I have cut my brew day time down to about five hours. The following ideas are probably pretty obvious to anyone who has brewed more than a few beers but for those that are new or new to all-grain brewing, they may prove valuable.
1.) The first thing that I started doing to improve on my time was to formulate and prepare a written schedule of the recipe for the beer that I would be brewing. I'm 'old school' when it comes to formulating new recipes for the style of beer I will brew. I calculate by hand the amount of grain needed for the original gravity that I want and I figure the international bittering units that I want to achieve. I use a journal with the recipe and hop schedule to follow which is written in an easy to follow step by step format. This schedule can be written anytime prior to brew day. I usually have this prepared several days in advance. Having this in front of me while brewing takes any guess work out of my process and assures that I will have the ingredients ready to go when the time calls for them.
2.) The second thing I started to do that reduces my time and that has made for a much more comfortable brew day was to pre-mill my grains. This simple step, along with pre-measuring and bagging my hops is one less element to worry about, giving me ample time to focus on hitting the proper strike temperature for my mash or other tasks that can be problematic if overlooked. I will mill the grain the night before and store in sealed 5 gallon buckets. At the same time I will measure and bag the hops and toss them in the buckets along with the grain and secure a lid. When this is done in the evening before it doesn't seem to take to much time, but the time saving effect on brew day is remarkable.




3.) The third thing I do when brewing a ten gallon, all-grain batch is to start heating the wort as soon as I have accumulated about five gallons in the boil pot during the sparge. I set the burner on a low heat being cautious not to scorch the concentrated wort. Increasing the heat as the extractions accumulate I bring the liquid slowly up to boiling temperatures just as the sparge is complete. Thus, I have my pre-boil volume at boiling temperatures right when the sparge has ended, no lag time.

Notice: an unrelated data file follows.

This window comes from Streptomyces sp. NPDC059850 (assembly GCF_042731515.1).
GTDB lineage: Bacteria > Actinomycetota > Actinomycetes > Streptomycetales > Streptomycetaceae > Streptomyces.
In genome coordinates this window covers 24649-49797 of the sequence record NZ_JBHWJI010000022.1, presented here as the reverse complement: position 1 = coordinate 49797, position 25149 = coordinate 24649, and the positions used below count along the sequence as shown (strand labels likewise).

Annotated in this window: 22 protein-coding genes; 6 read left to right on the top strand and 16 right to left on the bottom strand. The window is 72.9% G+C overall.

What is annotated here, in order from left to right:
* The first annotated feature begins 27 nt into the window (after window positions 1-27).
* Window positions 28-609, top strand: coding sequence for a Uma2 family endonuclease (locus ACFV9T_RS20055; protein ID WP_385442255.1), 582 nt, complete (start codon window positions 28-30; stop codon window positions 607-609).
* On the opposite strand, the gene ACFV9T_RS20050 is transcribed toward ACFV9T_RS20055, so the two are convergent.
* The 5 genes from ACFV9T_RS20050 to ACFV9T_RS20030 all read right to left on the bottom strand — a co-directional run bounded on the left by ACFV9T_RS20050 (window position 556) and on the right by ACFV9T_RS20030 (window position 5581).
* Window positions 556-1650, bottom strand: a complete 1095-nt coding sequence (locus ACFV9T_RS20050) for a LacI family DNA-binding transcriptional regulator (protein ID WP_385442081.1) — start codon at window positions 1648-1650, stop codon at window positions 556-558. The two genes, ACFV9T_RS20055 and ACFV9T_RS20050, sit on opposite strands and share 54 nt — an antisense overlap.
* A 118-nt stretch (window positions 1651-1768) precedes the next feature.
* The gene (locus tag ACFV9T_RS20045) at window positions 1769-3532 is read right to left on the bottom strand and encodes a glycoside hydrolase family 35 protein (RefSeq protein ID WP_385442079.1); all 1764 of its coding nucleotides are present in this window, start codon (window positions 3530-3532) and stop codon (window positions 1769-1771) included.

4.) The fourth thing is to clean as you go. Once I have my boil going and I have added my first addition of hops, I have time to empty the spent grains and clean out my mash tun. I also use this time to sanitize any fermenting and transfer equipment that will be used when the boiling is complete and to stow unnecessary equipment like the mash tun and HLT.

5.) The fifth thing and final time saving technique, is to build a pre-chiller to use in conjunction with your emersion or counterflow chiller. This simple addition to your equipment can save many minutes on the time it take to cool the wort to pitching temperatures.
Mine is an old emersion chiller that I used when I first started brewing five gallon extract batches on the stove top. It is a coil of 25' of 3/8" copper tubing. I submerge it in a bucket of ice water and then run my chilling water throught it first in line with my counterflow chiller. It lowers the temperature of my chilling water several degrees before it reaches my counterflow chiller. In the end I am saving time and water.

Hopefully these ideas were useful to you. Leave a comment below with you ideas.

Wednesday, February 18, 2009

3 Money Saving Ideas

I want to share some of the many way I have found to save some money in my homebrewing hobby. Over time, I have calculated that I can produce a pint of average strength beer (a gravity of 1.050-1.060) for myself for about .30 cents per pint. This is based on brewing in ten gallon batches and achieving an 80% efficiency in the mash. When considering the high price of commercial beer out there, this is a huge savings and if you drink as much beer as I do, brewing at home really pays off in the long run. When first starting out, the cost of ingredients can push your final price per pint into the range of commercial beer costs. We are usually buying kits or small amounts of malt extract and hops. The small purchases are more expensive to produce mostly because of handling costs which leads to higher costs to the consumer (brewer). This leads to the first idea that will dramatically save you money.

1. purchase ingredients in bulk.